Many years ago I remember reading some outlandish claims about rising sea levels, published in one of the many environmental propaganda tracts that are force fed to primary school students. The article sat beside a photo purporting to show what Sydney would like like in 2010. The ocean was halfway up Centrepoint tower!

I am not a scientist but similar outlandish claims, made by environmentalists, occur with such regularity that it makes me sceptical. In the past they have claimed that we are running out of food, the world is cooling and that pesticides are linked to cancer. Although there is generally some evidence for these views, the unequivocal manner in which environmentalists express them surely hurts their cause when events show them to be wrong. Paul Watson, the co-founder of Greenpeace, summed up their attitude when he said:
It doesn't matter what is true, it only matters what people believe is true ... You are what the media define you to be.

And, once again the environmentalists have been proven wrong. Remember salinity? It was the latest environmental scare story a couple of years ago. Well evidence now shows that the claims were way overblown. Unfortunately, governments have already committed $1.5 billion based on these miscalculations.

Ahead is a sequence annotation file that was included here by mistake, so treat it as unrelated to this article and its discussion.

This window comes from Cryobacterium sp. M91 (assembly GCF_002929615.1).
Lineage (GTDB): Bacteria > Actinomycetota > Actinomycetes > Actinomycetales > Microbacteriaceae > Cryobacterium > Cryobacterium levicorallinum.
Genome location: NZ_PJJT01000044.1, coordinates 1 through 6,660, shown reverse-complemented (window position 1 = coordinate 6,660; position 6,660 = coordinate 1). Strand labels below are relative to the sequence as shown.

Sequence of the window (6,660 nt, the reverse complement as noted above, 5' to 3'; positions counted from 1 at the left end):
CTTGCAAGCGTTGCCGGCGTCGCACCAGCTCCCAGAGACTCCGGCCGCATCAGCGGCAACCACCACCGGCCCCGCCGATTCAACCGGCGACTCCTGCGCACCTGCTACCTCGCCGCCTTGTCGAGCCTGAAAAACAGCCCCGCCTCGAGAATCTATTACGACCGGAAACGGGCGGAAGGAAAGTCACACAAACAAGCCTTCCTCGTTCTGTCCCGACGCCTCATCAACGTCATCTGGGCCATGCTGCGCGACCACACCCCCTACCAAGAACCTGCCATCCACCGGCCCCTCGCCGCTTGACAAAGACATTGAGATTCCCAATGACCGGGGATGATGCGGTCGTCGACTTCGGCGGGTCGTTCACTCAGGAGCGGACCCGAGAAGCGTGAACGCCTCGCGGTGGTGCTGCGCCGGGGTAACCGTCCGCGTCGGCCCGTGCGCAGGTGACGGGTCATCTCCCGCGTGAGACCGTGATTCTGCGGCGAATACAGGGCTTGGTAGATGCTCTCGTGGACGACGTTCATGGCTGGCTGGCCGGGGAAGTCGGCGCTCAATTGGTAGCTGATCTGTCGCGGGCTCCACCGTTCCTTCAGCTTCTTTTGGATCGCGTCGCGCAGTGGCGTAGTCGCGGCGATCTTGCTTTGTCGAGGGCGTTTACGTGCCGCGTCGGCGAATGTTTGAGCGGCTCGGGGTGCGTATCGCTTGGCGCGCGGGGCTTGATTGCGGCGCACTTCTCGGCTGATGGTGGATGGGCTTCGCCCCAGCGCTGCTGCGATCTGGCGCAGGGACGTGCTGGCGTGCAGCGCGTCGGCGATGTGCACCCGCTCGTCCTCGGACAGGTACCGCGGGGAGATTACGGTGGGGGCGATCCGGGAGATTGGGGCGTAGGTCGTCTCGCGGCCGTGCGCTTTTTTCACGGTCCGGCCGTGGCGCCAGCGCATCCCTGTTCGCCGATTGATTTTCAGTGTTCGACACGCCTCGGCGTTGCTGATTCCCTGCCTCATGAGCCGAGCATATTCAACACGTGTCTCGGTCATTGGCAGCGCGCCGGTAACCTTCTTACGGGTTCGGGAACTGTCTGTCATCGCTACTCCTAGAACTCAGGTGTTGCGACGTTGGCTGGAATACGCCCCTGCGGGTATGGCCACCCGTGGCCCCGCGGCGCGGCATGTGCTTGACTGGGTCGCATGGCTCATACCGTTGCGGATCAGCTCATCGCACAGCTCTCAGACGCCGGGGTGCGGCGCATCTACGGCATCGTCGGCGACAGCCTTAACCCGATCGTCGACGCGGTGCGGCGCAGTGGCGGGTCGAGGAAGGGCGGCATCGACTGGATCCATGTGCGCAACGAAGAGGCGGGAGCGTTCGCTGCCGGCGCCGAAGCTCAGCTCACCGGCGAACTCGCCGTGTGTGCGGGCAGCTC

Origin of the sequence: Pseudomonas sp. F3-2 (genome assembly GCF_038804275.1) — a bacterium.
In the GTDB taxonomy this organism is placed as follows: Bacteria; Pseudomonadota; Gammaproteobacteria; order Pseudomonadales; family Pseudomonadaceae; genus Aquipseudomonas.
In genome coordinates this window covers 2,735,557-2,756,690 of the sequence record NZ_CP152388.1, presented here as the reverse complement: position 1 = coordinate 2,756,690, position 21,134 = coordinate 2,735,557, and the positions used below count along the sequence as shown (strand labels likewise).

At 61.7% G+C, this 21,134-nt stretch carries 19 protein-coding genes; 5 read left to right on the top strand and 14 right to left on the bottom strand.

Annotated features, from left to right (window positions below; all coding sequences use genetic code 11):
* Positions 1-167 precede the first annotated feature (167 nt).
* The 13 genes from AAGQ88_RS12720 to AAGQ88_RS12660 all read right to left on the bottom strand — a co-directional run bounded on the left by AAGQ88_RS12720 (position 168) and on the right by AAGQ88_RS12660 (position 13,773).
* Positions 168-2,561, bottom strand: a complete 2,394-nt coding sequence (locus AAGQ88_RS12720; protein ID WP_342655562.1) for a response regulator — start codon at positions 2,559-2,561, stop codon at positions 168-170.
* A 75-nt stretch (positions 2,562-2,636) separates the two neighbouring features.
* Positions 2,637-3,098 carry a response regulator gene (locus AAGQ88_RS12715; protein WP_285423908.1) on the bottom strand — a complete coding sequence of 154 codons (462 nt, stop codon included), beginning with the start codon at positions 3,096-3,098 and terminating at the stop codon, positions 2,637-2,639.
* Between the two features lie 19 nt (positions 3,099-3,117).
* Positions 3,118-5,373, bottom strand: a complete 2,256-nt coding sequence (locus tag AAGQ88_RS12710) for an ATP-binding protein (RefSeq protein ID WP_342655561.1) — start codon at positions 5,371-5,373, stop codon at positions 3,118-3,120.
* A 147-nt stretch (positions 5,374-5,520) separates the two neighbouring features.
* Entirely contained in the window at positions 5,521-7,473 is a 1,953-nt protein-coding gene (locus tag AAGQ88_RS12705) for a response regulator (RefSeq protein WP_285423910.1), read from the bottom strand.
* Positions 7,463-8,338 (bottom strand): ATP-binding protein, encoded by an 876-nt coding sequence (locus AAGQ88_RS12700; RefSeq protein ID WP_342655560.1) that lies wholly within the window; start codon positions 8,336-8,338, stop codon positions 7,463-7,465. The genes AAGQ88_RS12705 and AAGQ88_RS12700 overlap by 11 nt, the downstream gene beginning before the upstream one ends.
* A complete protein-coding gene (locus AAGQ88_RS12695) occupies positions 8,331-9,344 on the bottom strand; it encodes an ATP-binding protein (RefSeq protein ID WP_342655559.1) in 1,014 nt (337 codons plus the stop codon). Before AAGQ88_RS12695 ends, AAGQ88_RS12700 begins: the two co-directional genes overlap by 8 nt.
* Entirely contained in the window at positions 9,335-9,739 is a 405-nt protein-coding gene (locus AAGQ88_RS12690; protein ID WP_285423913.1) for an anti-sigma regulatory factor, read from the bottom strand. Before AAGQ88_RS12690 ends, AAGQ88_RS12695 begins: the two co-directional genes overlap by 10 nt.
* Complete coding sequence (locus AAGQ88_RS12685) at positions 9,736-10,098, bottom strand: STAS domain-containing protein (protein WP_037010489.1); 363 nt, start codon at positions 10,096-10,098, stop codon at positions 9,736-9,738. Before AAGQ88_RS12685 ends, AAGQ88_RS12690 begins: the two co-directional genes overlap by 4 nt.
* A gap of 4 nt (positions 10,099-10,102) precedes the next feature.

But these mistakes do not appear to temper the media's obsession with hyping the latest nightmare scenario. Recent reports suggest that an ironic consequence of global warming could be the freezing over of large parts of Europe. (An example of science imitating art, see the movie The Day After Tomorrow.) Some even claim that most of north-western Europe could resemble Newfoundland within a few decades. Despite the frenzy of media reporting these conclusions are based on two data points!